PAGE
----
4. ^ Le Coq, Albert von. Die Buddhistische Spätantike in Mittelasien : vol.5. p. 10.
  5. ^ "A dictionary of Tocharian B". www.win.tue.nl.
  6. ^ In Ashokan Brahmi: 𑀲𑁂𑀧𑀜𑀓𑁆𑀢𑁂 𑀲𑀡𑁆𑀓𑁂𑀢𑀯𑀝𑁆𑀲𑁂 𑀱𑀭𑁆𑀲 𑀧𑀧𑁃𑀬𑁆𑀓𑁅
  7. ^ Diringer, David (1948). Alphabet A Key To The History Of Mankind. pp. 347–348.
  8. ^ "BRĀHMĪ – Encyclopaedia Iranica". www.iranicaonline.org. Retrieved 2019-03-28.
  9. ^ Earliest paintings from Kizil Caves with Tocharian inscriptions, now carbon dated to AD 245-340, see Waugh (Historian, University of Washington), Daniel C. "MIA Berlin: Turfan Collection: Kizil". depts.washington.edu.
  10. ^ Namba Walter, Mariko (October 1998). "Tokharian Buddhism in Kucha: Buddhism of Indo-European Centum Speakers in Chinese Turkestan before the 10th Century C.E." (PDF). Sino-Platonic Papers. 85: 2-4.
  11. ^ Diringer, David (1948). Alphabet A Key To The History Of Mankind. pp. 347–348.
  12. ^ "Fragments of the Tocharian", Andrew Leonard, How the World Works, Salon.com, January 29, 2008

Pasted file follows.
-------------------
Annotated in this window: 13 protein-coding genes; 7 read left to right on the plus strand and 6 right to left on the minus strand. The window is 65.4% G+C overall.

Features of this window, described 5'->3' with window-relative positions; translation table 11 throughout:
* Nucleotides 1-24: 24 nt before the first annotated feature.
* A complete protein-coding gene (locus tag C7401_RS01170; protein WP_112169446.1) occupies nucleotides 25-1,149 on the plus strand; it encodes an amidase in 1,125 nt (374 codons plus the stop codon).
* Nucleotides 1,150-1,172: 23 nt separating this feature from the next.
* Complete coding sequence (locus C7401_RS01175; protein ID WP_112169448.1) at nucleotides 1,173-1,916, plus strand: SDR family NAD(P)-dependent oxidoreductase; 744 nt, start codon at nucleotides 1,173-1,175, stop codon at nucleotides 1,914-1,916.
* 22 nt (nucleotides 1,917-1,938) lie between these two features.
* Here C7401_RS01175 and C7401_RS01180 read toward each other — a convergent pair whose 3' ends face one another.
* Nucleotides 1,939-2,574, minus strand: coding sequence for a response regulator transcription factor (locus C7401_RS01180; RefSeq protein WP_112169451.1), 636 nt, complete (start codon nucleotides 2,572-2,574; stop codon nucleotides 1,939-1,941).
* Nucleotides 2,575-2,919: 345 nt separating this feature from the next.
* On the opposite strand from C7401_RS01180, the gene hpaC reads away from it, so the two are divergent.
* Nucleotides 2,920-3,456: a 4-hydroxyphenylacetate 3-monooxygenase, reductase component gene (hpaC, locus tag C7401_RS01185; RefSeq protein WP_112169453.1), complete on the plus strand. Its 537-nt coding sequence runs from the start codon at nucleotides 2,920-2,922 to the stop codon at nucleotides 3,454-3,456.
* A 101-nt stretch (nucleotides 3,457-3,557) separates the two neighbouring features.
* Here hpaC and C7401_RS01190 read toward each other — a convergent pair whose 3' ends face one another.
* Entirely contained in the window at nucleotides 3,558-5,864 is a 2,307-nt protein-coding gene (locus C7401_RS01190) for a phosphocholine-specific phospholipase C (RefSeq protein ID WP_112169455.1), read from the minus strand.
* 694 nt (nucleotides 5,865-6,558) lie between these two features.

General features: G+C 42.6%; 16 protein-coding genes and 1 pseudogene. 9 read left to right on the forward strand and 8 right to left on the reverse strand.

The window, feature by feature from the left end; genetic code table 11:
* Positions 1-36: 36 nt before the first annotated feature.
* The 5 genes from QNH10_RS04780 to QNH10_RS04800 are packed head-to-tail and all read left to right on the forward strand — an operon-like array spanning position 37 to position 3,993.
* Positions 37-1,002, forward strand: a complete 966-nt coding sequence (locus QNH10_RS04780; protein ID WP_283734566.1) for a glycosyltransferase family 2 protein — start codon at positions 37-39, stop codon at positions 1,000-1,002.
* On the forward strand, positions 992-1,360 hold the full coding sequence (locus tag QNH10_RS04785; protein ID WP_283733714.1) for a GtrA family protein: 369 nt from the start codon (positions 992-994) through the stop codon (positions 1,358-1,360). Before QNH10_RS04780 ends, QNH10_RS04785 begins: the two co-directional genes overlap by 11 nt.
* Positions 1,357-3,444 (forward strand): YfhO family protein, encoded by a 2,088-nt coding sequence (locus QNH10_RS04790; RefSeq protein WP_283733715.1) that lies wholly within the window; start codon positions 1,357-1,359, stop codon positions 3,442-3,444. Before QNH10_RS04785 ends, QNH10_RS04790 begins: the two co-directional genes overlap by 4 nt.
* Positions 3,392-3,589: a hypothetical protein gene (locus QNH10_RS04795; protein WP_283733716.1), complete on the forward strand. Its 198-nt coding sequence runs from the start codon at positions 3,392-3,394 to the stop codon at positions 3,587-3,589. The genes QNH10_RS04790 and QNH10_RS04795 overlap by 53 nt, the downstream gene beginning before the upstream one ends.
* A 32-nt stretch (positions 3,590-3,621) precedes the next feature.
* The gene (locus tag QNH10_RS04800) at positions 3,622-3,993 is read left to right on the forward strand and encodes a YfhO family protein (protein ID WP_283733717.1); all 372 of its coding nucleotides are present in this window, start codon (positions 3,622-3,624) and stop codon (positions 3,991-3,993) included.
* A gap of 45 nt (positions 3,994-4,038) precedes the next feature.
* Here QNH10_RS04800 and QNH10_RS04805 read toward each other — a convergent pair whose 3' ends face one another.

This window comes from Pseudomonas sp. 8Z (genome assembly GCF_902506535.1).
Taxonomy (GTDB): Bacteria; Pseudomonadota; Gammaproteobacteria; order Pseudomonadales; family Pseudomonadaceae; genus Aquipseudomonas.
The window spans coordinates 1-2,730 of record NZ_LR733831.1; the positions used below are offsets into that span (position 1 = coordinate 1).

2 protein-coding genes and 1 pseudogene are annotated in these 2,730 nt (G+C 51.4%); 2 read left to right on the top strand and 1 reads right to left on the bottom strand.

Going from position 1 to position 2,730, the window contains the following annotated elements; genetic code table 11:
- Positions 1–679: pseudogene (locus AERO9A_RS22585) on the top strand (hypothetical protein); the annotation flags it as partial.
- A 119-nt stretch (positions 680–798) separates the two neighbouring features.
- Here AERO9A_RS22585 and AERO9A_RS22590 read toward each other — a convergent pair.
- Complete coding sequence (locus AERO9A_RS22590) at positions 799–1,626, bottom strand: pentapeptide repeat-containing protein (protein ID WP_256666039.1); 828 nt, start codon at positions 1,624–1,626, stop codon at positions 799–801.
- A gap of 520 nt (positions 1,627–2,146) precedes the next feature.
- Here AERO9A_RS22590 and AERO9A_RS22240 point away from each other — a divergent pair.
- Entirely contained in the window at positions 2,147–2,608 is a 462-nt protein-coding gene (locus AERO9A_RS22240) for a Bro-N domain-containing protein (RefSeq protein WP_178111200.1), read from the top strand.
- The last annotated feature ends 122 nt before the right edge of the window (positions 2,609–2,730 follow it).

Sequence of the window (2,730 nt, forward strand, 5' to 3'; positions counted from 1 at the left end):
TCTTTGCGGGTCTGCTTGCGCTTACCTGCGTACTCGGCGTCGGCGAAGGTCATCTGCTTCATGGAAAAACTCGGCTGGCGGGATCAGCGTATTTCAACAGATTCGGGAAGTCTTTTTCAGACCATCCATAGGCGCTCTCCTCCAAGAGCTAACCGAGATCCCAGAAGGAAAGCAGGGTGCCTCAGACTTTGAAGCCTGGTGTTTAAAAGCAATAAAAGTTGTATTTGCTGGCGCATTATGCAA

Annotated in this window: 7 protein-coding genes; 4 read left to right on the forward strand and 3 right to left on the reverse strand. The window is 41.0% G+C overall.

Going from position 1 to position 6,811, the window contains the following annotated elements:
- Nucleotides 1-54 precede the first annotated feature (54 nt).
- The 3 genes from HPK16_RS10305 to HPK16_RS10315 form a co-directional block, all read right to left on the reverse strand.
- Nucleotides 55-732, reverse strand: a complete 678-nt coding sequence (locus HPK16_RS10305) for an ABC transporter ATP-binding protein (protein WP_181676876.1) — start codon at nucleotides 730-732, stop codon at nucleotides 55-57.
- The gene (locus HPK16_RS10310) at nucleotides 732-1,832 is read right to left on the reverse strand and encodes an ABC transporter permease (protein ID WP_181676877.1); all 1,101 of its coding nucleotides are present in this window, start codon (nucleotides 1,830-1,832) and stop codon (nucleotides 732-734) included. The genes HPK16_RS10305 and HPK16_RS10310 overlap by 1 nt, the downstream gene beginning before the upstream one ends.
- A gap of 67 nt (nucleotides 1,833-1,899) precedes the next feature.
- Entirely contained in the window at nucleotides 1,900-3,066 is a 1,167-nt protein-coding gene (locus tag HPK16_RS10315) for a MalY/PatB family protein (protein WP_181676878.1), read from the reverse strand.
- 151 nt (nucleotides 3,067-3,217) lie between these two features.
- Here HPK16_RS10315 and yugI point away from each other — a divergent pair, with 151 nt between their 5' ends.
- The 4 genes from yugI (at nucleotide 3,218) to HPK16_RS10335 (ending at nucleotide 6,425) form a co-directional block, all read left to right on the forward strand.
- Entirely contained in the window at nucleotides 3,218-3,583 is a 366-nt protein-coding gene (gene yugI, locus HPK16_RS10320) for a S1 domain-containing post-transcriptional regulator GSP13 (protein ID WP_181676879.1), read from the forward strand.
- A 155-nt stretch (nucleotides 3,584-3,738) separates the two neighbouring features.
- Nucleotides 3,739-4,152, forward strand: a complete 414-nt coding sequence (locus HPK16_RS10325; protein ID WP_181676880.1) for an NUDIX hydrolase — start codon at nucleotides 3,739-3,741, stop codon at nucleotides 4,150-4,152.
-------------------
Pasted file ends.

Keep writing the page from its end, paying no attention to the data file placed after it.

13. ^ "Review of 'Fragments of the Tocharian A Maitreyasamiti-Nataka of the Xinjiang Museum, China. In Collaboration with Werner Winter and Georges-Jean Pinault by Ji Xianlin'", J. C. Wright, Bulletin of the School of Oriental and African Studies, University of London, Vol. 62, No. 2 (1999), pp. 367–370
  14. ^ "Fragments of the Tocharian a Maitreyasamiti-Nataka of the Zinjiang Museum, China", Ji Xianlin, Werner Winter, Georges-Jean Pinault, Trends in Linguistics, Studies and Monographs
  15. ^ Gippert, Jost. "Tocharian Brahmi Script". TITUS Didactica. Retrieved 8 May 2013.
  16. ^ Wilson, Lee. "Proposal to Encode the Tocharian Script (in the Unicode Standard / ISO 10646)" (PDF). Retrieved 2020-06-09.
  17. ^ Joshi, R. Malatesha; McBride, Catherine (11 June 2019). Handbook of Literacy in Akshara Orthography. Springer. p. 27. ISBN 978-3-030-05977-4.
  18. ^ Diringer, David (1948). Alphabet A Key To The History Of Mankind. pp. 247–248.
  19. ^ https://scriptsource.org/cms/scripts/page.php?item_id=entry_detail&uid=bedhbwsx6g